According to the 2017 PAR, income poverty at the national level was reduced from 23.2 percent in 2007 to 8.2 percent in 2017, while rural poverty was reduced from 30.9 percent to 11.9 percent. percent over the same period, and the MPI fell from 12.7 percent in 2012 to 5.8. percent in 2017.

Fourth objective: quality education

The report says SDG 4 is at risk today due to unequal access to online learning, prolonged school closures leading to school dropouts, and increasing cases of anxiety and loss. depression in students.

The report, however, said that the royal decree emphasizing the need for fundamental reforms in the education system was a positive step forward to improve education, but it is also an indication of the significant shortcomings in the current system.

Goal 8: Decent work and economic growth

In May 2020, according to the report, 11,000 people in tourism-related sectors lost their jobs, more than 50,000 people were directly or indirectly affected by the pandemic, and the situation is expected to have worsened with the return of several thousand young people from their homes. overseas amid the pandemic.

According to the Labor Force Survey 2021, overall unemployment reached the highest level to date with a five percent increase in 2020 (6 percent for women and 4.1 percent for men) . Youth unemployment has worsened to 22.6 percent, with women constituting 61.3 percent of the total number of unemployed youth today (6,922 people).

The report indicates that the economy has been impacted by the Covid-19 containment measures. At the start of the 12th Plan, the economy was expected to grow between six and seven percent on average. Growth in 2020 was forecast at 6.9%, which is expected to decline to 6.1% after the first nationwide lockdown.

Phurba said, however, as reported by the Finance Ministry during the 12th FYP mid-term review, that average economic growth is estimated to be around 2.3% by the end of the Plan period.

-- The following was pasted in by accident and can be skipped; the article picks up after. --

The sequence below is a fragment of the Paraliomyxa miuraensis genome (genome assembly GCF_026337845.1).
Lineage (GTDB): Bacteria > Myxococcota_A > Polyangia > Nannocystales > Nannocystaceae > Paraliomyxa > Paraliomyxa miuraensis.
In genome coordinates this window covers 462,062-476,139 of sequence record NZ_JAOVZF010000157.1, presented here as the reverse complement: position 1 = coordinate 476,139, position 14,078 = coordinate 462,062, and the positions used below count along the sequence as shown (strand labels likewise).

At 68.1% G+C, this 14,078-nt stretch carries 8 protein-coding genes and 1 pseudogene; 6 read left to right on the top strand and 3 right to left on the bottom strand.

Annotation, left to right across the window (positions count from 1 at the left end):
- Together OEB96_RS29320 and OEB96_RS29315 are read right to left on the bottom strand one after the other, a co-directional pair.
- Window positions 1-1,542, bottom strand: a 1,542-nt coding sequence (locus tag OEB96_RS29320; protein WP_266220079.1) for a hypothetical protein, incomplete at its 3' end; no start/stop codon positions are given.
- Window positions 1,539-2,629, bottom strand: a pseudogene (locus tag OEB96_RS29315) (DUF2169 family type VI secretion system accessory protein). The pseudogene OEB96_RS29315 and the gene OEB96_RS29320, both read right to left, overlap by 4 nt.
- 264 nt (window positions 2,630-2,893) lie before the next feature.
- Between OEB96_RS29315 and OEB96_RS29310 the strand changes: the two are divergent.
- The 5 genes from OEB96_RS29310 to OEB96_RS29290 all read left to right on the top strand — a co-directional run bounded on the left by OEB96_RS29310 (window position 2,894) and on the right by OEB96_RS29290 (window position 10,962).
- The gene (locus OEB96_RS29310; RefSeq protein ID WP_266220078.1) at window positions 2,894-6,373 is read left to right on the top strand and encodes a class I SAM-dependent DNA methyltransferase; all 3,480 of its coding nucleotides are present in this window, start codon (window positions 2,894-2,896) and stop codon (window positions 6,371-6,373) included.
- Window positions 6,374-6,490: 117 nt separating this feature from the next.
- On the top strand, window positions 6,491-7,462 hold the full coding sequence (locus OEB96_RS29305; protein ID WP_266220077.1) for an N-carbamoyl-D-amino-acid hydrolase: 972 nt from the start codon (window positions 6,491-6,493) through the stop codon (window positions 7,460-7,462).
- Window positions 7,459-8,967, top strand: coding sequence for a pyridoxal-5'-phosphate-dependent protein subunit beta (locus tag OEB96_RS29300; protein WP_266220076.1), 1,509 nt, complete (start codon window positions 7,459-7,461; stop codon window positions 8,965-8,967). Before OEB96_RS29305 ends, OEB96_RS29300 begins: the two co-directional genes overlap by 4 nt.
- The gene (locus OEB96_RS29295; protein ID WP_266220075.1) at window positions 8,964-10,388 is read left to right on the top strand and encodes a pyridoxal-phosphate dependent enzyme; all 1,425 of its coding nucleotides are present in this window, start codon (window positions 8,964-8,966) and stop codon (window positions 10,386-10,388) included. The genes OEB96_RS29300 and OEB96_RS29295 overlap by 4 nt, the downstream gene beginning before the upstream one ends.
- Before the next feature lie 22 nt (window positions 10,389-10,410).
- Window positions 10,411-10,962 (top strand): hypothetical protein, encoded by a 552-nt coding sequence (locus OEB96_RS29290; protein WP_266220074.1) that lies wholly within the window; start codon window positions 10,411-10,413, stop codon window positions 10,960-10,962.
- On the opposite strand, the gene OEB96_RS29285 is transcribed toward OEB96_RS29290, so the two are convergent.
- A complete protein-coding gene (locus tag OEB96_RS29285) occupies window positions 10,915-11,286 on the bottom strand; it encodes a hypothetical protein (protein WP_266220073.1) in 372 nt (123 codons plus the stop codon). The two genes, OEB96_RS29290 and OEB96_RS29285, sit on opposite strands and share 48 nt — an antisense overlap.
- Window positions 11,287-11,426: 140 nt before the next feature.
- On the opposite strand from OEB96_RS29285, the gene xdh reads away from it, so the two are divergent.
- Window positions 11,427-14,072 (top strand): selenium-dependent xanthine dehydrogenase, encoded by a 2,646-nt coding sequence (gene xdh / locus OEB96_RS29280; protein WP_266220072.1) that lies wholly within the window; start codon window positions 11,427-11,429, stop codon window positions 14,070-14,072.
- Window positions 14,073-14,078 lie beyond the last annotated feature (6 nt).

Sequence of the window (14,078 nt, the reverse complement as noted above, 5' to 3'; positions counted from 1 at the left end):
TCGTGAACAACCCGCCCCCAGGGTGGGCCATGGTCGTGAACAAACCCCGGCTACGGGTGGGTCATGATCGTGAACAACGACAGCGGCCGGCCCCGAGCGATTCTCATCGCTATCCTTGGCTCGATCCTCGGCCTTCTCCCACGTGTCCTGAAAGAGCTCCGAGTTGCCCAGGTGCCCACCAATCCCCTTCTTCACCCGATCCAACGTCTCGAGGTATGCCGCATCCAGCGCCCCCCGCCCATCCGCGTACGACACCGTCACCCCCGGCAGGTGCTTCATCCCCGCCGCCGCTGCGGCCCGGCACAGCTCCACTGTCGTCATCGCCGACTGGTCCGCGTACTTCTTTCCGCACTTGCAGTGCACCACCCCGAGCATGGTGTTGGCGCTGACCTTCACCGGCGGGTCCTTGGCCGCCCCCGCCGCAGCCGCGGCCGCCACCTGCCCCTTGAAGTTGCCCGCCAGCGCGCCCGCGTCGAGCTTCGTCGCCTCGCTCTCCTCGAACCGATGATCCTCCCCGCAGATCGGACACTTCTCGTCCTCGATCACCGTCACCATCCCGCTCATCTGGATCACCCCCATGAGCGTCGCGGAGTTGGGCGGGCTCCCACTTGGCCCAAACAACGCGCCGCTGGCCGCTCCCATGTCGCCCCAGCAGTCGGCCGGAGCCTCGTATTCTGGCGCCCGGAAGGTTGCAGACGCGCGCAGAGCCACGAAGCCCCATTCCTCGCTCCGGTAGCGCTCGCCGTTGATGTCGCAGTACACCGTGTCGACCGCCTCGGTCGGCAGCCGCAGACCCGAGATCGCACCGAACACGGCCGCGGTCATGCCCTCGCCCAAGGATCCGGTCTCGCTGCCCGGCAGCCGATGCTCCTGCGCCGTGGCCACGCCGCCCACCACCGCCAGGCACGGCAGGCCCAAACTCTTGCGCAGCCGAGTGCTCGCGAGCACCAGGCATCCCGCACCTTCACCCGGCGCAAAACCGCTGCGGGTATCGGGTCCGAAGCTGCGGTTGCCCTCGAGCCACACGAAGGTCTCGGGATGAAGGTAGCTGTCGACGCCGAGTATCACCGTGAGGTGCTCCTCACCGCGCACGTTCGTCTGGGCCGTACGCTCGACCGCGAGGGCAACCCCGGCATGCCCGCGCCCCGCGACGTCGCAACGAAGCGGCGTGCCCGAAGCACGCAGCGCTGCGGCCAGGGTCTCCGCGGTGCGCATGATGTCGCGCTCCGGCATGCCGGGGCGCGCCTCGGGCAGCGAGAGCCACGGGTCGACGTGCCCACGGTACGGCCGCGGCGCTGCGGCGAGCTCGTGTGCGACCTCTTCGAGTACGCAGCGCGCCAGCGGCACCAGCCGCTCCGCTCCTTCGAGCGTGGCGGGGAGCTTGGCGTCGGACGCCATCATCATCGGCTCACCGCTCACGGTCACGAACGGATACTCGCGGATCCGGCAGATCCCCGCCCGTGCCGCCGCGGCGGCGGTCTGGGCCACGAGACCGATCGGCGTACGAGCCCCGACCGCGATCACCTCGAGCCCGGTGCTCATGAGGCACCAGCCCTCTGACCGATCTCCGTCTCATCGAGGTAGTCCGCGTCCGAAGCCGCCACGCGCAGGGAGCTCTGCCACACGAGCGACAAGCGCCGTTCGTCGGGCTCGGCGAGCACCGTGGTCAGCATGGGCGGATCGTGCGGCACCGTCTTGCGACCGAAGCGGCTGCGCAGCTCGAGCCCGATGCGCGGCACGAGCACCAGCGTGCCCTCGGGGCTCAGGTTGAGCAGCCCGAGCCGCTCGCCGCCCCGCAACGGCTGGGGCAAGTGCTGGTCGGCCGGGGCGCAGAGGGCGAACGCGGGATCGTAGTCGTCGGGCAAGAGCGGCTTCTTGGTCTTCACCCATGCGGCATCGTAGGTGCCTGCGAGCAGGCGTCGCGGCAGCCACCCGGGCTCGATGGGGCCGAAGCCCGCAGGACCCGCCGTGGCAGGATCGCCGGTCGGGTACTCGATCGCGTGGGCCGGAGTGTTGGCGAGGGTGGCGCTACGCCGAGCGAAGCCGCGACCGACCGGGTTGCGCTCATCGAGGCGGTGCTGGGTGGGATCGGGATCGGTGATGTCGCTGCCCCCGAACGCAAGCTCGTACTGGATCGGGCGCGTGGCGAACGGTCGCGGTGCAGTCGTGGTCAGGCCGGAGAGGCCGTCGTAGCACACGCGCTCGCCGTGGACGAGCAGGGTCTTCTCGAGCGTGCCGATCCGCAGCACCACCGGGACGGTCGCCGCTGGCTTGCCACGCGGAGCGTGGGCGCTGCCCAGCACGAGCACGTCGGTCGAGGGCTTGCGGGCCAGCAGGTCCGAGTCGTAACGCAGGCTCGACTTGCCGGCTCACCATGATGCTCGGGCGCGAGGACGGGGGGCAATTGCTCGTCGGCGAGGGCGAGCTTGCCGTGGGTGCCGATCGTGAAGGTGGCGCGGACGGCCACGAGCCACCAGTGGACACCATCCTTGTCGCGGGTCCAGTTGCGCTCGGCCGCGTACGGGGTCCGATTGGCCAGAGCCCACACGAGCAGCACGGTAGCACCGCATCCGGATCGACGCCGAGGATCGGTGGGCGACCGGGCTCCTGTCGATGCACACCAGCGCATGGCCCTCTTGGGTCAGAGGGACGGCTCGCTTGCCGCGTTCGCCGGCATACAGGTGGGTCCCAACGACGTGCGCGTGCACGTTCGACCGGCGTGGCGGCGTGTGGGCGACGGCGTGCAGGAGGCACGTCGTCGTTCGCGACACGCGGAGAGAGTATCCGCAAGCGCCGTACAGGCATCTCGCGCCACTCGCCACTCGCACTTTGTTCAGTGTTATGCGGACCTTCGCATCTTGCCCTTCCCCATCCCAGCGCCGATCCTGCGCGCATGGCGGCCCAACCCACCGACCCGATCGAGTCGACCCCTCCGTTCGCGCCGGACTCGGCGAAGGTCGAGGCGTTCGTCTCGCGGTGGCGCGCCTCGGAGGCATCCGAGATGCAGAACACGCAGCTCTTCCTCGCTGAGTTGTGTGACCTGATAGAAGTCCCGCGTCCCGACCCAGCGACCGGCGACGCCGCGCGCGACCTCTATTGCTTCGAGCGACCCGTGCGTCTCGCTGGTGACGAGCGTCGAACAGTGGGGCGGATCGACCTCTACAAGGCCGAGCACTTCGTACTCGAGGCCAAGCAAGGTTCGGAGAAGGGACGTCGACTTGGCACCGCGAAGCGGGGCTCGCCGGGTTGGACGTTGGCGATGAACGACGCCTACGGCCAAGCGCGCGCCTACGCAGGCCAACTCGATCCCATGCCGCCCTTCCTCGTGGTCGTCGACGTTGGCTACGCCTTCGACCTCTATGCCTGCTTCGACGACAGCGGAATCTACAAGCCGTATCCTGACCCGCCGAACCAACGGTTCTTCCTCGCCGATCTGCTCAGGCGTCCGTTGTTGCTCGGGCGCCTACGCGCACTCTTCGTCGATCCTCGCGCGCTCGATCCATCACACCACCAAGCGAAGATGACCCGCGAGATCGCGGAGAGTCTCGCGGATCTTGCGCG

The report says that the 12th FYP will focus on managing the country’s unstable macroeconomic environment, such as lack of technology and human capital, low production capacity and insufficiently diversified economic base and other economic factors.

Objective 10: Reduced inequality

As in the first ENV, the report indicated that Bhutan still has to tackle the problem of income inequality. The Gini coefficient had increased slightly from 0.36 in 2012 to 0.38 in 2017, with the index higher at 0.35 for rural Bhutan compared to 0.32 for urban Bhutan.

Phurba said inequalities in various forms such as gender-responsive employment where men are more employed than women and the growing gap between rich and poor need to be addressed. The report indicates that the richest per capita consumption quintile is on average seven times that of households in the poorest consumption quintile.

Phurba said Goal 17, Partnership for Goals, was identified at risk during the two VNRRs, as foreign direct investment was limited each year, the withdrawal of traditional development partners and the decline in official assistance to the government. development. He said the pandemic and its impacts on the economy would further endanger Goal 17.

The VNRR report was presented to the United Nations high-level political forum on July 15.


Share.

Leave A Reply